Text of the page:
Finland’s PM calls for shortening working hours – Metro US

Finland’s PM calls for shortening working hours

European Union leaders summit in Brussels
European Union leaders summit in Brussels

HELSINKI (Reuters) – Finland’s Prime Minister Sanna Marin called for cutting the current eight-hour working day in her keynote speech to her Social Democratic Party on Monday, arguing shorter hours could be offset by increased productivity.

Marin, who floated the idea of a six-hour day before becoming prime minister, would need to convince the other four parties in her coalition to push through a reduction in the working day amid rising unemployment due to COVID-19.

“We need to create a clear vision and concrete steps as to how Finland can proceed towards shorter working hours and Finnish employees towards better working life,” the 34-year-old leader told her party members, who had elected her chairwoman of the Social Democrats on Sunday.

Marin, one the world’s youngest serving prime ministers, has led Finland’s centre-left government since December 2019, after an ally in the coalition forced her predecessor Antti Rinne to resign.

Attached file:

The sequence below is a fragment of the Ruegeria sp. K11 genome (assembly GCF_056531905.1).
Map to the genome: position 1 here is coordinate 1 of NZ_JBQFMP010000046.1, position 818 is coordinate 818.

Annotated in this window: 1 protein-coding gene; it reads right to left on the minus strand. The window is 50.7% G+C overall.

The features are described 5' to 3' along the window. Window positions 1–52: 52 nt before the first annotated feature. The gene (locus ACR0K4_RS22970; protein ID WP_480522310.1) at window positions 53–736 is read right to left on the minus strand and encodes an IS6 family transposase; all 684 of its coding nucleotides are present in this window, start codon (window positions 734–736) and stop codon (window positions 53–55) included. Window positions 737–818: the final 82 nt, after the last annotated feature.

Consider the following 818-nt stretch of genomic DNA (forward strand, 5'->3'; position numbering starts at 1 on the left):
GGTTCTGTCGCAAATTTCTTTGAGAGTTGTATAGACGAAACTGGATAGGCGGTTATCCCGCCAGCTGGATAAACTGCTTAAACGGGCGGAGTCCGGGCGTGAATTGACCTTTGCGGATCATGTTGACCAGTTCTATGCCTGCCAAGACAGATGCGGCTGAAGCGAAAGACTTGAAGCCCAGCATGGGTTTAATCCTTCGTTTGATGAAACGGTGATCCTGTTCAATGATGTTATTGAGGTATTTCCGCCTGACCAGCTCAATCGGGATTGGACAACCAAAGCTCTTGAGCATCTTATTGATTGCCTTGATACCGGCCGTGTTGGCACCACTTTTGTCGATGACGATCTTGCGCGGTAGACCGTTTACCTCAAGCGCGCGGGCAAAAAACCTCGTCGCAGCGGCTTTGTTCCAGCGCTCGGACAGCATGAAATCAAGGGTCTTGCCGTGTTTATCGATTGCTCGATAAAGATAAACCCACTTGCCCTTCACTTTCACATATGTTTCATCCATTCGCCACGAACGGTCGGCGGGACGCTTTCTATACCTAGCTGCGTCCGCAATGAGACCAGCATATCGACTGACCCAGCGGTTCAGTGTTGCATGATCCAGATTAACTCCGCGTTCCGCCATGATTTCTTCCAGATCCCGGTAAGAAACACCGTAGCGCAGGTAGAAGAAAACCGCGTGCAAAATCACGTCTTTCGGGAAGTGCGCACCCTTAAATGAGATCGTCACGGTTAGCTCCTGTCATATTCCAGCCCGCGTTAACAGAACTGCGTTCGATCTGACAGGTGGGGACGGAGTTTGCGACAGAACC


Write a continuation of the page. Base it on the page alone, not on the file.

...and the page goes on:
Together with Rinne, who continued to chair the party until Sunday, Marin has steered the government to the left, raising pensions and cancelling some of the previous government’s spending cuts.

Earlier on Monday, her party conference rejected a proposal to experiment with a six-hour working day, adopting instead the objective of shortening hours or introducing more flexibility into working life.

Marin said shorter working hours could become possible by increasing productivity and were not in conflict with strong public finances or the government’s goal of lifting Finland’s employment rate from the current 73.7% to at least 75%.

“The wealth brought about by the increase in labour productivity has to be split not only between owners and investors but also to ordinary employees,” she said.

Marin reiterated the government’s plans to invest in education and its goal of making Finland carbon neutral by 2035, calling for green investments to boost the economy.

(Reporting by Anne Kauranen; Editing by Alex Richardson)

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